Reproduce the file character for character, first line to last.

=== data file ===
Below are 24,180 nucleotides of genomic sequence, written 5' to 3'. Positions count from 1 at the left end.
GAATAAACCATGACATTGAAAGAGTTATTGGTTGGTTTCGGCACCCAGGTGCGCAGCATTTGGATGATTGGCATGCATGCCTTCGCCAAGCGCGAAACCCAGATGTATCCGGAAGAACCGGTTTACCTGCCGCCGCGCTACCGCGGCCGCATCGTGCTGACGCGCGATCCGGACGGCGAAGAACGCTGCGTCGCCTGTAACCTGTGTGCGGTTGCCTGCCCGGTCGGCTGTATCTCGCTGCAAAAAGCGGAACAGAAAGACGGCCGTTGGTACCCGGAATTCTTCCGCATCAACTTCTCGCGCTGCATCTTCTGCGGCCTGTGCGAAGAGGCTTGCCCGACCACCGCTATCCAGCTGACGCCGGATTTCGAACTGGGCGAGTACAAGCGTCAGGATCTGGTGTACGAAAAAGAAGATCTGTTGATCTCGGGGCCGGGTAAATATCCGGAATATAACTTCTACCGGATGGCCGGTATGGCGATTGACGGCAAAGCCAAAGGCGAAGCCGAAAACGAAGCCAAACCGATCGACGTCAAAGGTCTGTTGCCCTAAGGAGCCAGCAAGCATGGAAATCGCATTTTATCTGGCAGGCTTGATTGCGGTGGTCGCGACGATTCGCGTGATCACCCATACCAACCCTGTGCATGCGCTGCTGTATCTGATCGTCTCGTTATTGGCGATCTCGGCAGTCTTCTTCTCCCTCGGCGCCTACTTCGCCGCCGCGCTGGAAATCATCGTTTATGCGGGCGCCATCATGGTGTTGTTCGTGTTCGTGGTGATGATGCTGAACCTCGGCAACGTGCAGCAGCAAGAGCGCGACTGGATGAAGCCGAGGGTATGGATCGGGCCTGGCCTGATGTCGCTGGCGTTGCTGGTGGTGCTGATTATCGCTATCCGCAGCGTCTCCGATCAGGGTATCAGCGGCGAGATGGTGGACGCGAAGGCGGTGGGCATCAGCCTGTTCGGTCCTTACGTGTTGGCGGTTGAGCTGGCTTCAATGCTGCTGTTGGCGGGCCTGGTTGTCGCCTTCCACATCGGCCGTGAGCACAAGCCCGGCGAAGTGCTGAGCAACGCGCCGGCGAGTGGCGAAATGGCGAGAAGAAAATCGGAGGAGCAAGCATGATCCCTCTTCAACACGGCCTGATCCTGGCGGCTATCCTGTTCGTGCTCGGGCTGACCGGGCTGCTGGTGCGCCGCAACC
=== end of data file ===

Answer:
Below are 24,180 nucleotides of genomic sequence, written 5' to 3'. Positions count from 1 at the left end.
GAATAAACCATGACATTGAAAGAGTTATTGGTTGGTTTCGGCACCCAGGTGCGCAGCATTTGGATGATTGGCATGCATGCCTTCGCCAAGCGCGAAACCCAGATGTATCCGGAAGAACCGGTTTACCTGCCGCCGCGCTACCGCGGCCGCATCGTGCTGACGCGCGATCCGGACGGCGAAGAACGCTGCGTCGCCTGTAACCTGTGTGCGGTTGCCTGCCCGGTCGGCTGTATCTCGCTGCAAAAAGCGGAACAGAAAGACGGCCGTTGGTACCCGGAATTCTTCCGCATCAACTTCTCGCGCTGCATCTTCTGCGGCCTGTGCGAAGAGGCTTGCCCGACCACCGCTATCCAGCTGACGCCGGATTTCGAACTGGGCGAGTACAAGCGTCAGGATCTGGTGTACGAAAAAGAAGATCTGTTGATCTCGGGGCCGGGTAAATATCCGGAATATAACTTCTACCGGATGGCCGGTATGGCGATTGACGGCAAAGCCAAAGGCGAAGCCGAAAACGAAGCCAAACCGATCGACGTCAAAGGTCTGTTGCCCTAAGGAGCCAGCAAGCATGGAAATCGCATTTTATCTGGCAGGCTTGATTGCGGTGGTCGCGACGATTCGCGTGATCACCCATACCAACCCTGTGCATGCGCTGCTGTATCTGATCGTCTCGTTATTGGCGATCTCGGCAGTCTTCTTCTCCCTCGGCGCCTACTTCGCCGCCGCGCTGGAAATCATCGTTTATGCGGGCGCCATCATGGTGTTGTTCGTGTTCGTGGTGATGATGCTGAACCTCGGCAACGTGCAGCAGCAAGAGCGCGACTGGATGAAGCCGAGGGTATGGATCGGGCCTGGCCTGATGTCGCTGGCGTTGCTGGTGGTGCTGATTATCGCTATCCGCAGCGTCTCCGATCAGGGTATCAGCGGCGAGATGGTGGACGCGAAGGCGGTGGGCATCAGCCTGTTCGGTCCTTACGTGTTGGCGGTTGAGCTGGCTTCAATGCTGCTGTTGGCGGGCCTGGTTGTCGCCTTCCACATCGGCCGTGAGCACAAGCCCGGCGAAGTGCTGAGCAACGCGCCGGCGAGTGGCGAAATGGCGAGAAGAAAATCGGAGGAGCAAGCATGATCCCTCTTCAACACGGCCTGATCCTGGCGGCTATCCTGTTCGTGCTCGGGCTGACCGGGCTGCTGGTGCGCCGCAACC